Happy Good Friday & Easter Weekend!
Cheat Sheet Q&A:
So what happened to Rush Radio 94.7?
Bottom Line: Months after the end the station formerly known as Rush Radio 94.7 on the TreasureCoast the question still comes up frequently. With the end of season upon us I thought it’d be a good time to address this to any remaining people who are still wondering what happened to their radio station.
Rush 94.7 launched in April of 2011 (it had been a top 40 station called Star). The station was branded Rush Radio 94.7 and carried an on-air lineup that resembled that of WJNO (including our morning show “The Morning Rush”) with the exception of the night time programming.
Over the next two and a half years the station performed extremely well. The station advanced from #18 to #4 and for “in market” radio stations, Rush Radio was #2. You might actually say that the station performed too well…
There had been a preexisting news/talk station on the TreasureCoast based out of Vero Beach. The station had been significantly impacted by the programming and performance of Rush Radio 94.7 and late last year the owner of that station decided to purchase Rush Radio 94.7 (WPHR). On Christmas Eve of last year the deal closed and the station was immediately flipped to a format that was designed to be competitive with the #1 station on the TreasureCoast, WAVW, Wave Country 92.7. By flipping the station their was to eliminate the competition to their talk station and perhaps have success with Country.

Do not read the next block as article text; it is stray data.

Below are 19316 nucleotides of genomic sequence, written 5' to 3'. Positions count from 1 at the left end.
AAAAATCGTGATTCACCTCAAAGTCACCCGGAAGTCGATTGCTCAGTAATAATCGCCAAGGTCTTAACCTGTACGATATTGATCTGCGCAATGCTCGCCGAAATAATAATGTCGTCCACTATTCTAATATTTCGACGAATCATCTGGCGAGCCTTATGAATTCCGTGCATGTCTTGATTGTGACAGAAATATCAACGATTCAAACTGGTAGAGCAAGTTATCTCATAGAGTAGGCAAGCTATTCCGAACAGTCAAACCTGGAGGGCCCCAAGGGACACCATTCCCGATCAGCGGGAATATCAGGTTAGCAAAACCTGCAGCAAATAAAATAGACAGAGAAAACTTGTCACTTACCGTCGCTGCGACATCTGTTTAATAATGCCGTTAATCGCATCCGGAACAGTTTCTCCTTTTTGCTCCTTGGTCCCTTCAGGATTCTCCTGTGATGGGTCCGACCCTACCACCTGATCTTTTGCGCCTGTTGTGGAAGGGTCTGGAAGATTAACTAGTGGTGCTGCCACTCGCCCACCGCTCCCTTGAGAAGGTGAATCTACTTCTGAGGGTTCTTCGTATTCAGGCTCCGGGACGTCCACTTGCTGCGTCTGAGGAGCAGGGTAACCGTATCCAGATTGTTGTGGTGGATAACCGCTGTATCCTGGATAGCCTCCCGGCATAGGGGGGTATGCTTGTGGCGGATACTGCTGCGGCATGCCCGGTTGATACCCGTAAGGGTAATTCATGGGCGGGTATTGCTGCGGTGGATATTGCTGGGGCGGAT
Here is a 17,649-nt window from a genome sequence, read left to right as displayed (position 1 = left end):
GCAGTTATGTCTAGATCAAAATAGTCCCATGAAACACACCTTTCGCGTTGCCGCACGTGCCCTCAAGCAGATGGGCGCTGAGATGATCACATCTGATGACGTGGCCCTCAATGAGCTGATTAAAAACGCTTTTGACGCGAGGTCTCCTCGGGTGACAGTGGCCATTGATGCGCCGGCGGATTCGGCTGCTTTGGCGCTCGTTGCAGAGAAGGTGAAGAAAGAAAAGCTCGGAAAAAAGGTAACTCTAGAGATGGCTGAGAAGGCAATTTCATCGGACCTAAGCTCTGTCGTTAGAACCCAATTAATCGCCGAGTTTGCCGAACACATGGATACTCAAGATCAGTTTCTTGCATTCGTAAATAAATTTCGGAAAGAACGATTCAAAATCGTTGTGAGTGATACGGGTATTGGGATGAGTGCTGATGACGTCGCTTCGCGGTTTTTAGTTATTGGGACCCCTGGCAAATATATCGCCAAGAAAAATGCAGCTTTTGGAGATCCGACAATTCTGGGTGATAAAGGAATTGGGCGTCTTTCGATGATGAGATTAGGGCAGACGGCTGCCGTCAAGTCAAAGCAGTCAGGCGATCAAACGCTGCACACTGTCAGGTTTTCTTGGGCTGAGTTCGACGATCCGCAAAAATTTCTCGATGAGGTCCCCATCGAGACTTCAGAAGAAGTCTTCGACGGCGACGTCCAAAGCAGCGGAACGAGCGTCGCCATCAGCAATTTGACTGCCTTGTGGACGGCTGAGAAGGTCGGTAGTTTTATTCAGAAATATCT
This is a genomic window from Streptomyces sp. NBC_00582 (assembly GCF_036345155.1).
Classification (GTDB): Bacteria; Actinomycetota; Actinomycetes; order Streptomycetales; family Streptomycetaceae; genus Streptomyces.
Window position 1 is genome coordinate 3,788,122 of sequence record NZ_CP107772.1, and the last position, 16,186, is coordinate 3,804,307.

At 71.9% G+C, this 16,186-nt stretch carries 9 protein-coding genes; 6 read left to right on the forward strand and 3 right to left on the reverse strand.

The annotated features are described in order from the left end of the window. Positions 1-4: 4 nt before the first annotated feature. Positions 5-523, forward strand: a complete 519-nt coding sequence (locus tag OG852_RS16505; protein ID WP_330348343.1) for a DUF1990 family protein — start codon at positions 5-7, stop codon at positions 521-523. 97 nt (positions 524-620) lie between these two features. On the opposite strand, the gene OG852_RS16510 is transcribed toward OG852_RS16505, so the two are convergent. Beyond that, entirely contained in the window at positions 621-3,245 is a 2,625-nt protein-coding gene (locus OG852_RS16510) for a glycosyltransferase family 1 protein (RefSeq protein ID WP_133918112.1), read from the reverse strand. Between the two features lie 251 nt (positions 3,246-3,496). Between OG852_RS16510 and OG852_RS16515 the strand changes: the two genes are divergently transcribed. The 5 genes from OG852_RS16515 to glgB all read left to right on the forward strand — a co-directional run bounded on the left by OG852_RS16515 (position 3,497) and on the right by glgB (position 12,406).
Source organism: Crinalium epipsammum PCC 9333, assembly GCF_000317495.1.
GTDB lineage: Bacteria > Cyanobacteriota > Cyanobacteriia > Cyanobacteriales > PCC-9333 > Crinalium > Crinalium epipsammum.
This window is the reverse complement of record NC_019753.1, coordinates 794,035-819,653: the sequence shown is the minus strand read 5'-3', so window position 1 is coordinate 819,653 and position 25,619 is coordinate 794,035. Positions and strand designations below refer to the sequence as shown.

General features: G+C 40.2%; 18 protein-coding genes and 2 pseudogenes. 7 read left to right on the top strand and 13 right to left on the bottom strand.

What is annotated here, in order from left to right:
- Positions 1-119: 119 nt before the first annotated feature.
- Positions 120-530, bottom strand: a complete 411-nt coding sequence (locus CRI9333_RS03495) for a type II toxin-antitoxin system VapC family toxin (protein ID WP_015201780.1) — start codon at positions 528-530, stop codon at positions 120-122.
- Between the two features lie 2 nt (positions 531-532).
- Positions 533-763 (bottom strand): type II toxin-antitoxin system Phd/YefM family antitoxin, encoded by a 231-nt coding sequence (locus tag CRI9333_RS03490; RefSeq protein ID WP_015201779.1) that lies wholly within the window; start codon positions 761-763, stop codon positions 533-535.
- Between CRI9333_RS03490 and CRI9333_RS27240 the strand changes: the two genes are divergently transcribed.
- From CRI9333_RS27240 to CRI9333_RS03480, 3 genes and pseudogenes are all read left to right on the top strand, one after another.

The whole situation was truly sad for many of our listeners and certainly for us. So how can you listen to the content that you were accustomed too on the TreasureCoast?
· See if you can get 1290 WJNO (out West Palm Beach) we do have some coverage on the TreasureCoast
· Listen from anywhere using your mobile device by downloading the iHeart Radio app and locate WJNO on iHeart Radio. If you have a USB player you can plug your phone with iHeart into your audio system and listen in HD quality in your car
· If your car comes standard with iHeart Radio as a preset location WJNO
· If you use headphones plug them into your phone and listen to WJNO on iHeart on the go
· You can also go to WJNO.com and click the “listen live” button to stream from any internet ready computer or device
If you have a topic or question you’d like me to address email me: email@example.com
How many home owners in Palm BeachCounty are still underwater and what is our overall equity position?:
Bottom Line: Nationwide we’ve seen the rate of those who had been underwater on their mortgages drop from a peak of nearly 40% during the depth of the great recession to 17% currently according to Realty Trac. Naturally Florida sports a higher rate of underwater mortgages as we were one of the states with the biggest boom – bust cycle.
· 30% of all homeowners with mortgages are underwater
So how about Palm BeachCounty?:
· 43% of all mortgage holders are underwater
· 30% are underwater by 25% or more
· 57% have equity
· 17% have significant equity in their homes
So we see that Palm BeachCounty still has plenty of work to do to fully mend from the housing crisis. Having 30% of mortgage holders that are still under water by 25% or more indicates that it will still take additional years to fully put the past in the rearview mirror.